Georgia's legislature, like others around the country, must soon decide how it will respond to pressure from certain segments in our society to broaden the definition of marriage to include homosexual couples. At issue is not just semantics but who will qualify for various legal rights, benefits, and privileges accorded to married people. Emotions on such an issue run high. But it is too important an issue to be decided by popularity polls or perceived political advantage. On what basis can our representatives make such a decision? That is a question which deserves some thought.
Historically, our society has accepted the traditional Judeo-Christian view of marriage as an institution based on a permanent covenant of exclusive commitment between a man and a woman, ordained by God to be the foundation of the family. But as the Christian world view recedes in influence in our increasingly secular age, many people no longer accept that default position as self evident. A vague sense of fairness is all that remains to them as a guide to public policy in such matters. And it seems patently unfair to them that people should be treated differently because of their sexual orientation. Why, they wonder, shouldn't gay couples be given the same rights and privileges as anyone else?
Now, I am myself a Christian and believe for many reasons that it would be better for society if the traditional definition of marriage is retained, or indeed reaffirmed, by law. But I cannot expect secular people to accept some of those reasons, nor should I expect a secular state to conform itself to the Church, which is after all free to maintain its own definitions and standards for the marriages it blesses, no matter what the state does with legal marriage. Therefore, for the sake of argument, I will make the case for reaffirming that marriage should be viewed as a covenant between a man and a woman based on the idea of fairness alone.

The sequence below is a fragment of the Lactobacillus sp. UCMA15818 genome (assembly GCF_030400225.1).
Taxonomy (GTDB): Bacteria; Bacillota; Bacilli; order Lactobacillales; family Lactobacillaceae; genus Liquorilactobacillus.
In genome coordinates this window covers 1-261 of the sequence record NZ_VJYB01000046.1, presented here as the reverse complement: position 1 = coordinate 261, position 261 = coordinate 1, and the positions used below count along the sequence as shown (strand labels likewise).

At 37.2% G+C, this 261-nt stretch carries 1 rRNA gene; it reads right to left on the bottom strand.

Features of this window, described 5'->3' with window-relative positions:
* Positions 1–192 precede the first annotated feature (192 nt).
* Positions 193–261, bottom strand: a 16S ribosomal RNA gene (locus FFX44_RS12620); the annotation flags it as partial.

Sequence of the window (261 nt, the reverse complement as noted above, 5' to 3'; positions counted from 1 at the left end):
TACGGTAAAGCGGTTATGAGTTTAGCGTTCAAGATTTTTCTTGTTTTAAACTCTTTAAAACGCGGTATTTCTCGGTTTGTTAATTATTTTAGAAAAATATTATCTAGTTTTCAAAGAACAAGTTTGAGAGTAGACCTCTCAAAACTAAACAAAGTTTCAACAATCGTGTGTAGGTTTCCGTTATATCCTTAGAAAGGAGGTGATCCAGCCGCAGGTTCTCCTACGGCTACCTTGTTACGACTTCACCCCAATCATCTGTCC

Human beings are free to enter into many relationships, formal or informal, permanent or temporary. Why is marriage treated differently from other ones? Why, in other words, is marriage formally recognized and recorded by the state when other relationships are not? There is one simple and sufficient reason. Traditional marriage is a relationship that can reasonably be expected, in the natural course of things, to produce children who will then be raised in the nuclear family which flows from that marriage. In the natural course of things, homosexual unions do not.
Now, the state has a legitimate secular interest in strengthening the traditional family, because it is cheaper and more efficient (and, almost always, more humane) for these children to be cared for by their parents than to have them become wards of the state. That is why married people are granted rights and privileges which do not accrue to other people who happen to be living together for whatever reason. In a day when the government is already burdened with many more entitlements than it can afford to pay for, it makes no sense to extend these benefits to a group of people who lack the biological basis for needing them.
If people choose to be room mates for whatever reason, they are already free under the law to do so. It is not "unfair," nor is it "discriminatory," for the state to refrain from subsidizing that choice when the natural reason for subsidizing it does not exist. In fact, it would be precisely unfair to every taxpayer in the nation for the state to give such people special treatment unless there is a good reason for it. The excellent reason that exists in the case of marriage simply does not apply to homosexual unions. Therefore, simple fairness dictates that the traditional definition of marriage be reaffirmed and upheld by law. The same argument would also disallow creating another category, such as "civil unions" or "domestic partnerships," in which, in effect, the same rights and benefits appropriate to married couples would be inappropriately granted to others through a kind of semantic subterfuge.
As a Christian, I have many other reasons for wanting the state to maintain the traditional view of marriage, some of which are in my mind more important by far than the one I have given here. If people believe that marriage was ordained by God to regulate our sexuality for our ultimate good, and that good and faithful marriages please Him, then those facts will weigh far more heavily with them than mere fairness to taxpayers. Religious people can look at my argument here as one tiny footnote elucidating a small facet of the wisdom of God in setting up marriage the way He did. It also gives them potential common ground with secular people-ground both groups will need if any consensus on which society can operate is to arise.
It is in everyone's interest that such common ground be found and cultivated so that buzz-words like "fairness" are not used uncritically in an emotionally charged debate. If such cultivation happens, our legislators' deliberations may actually be able to partake more of wisdom than of political posturing.
Donald T. Williams, PhD, is Director of the School of Arts and Sciences and Professor of English at Toccoa Falls College in the hills of Northeast Georgia.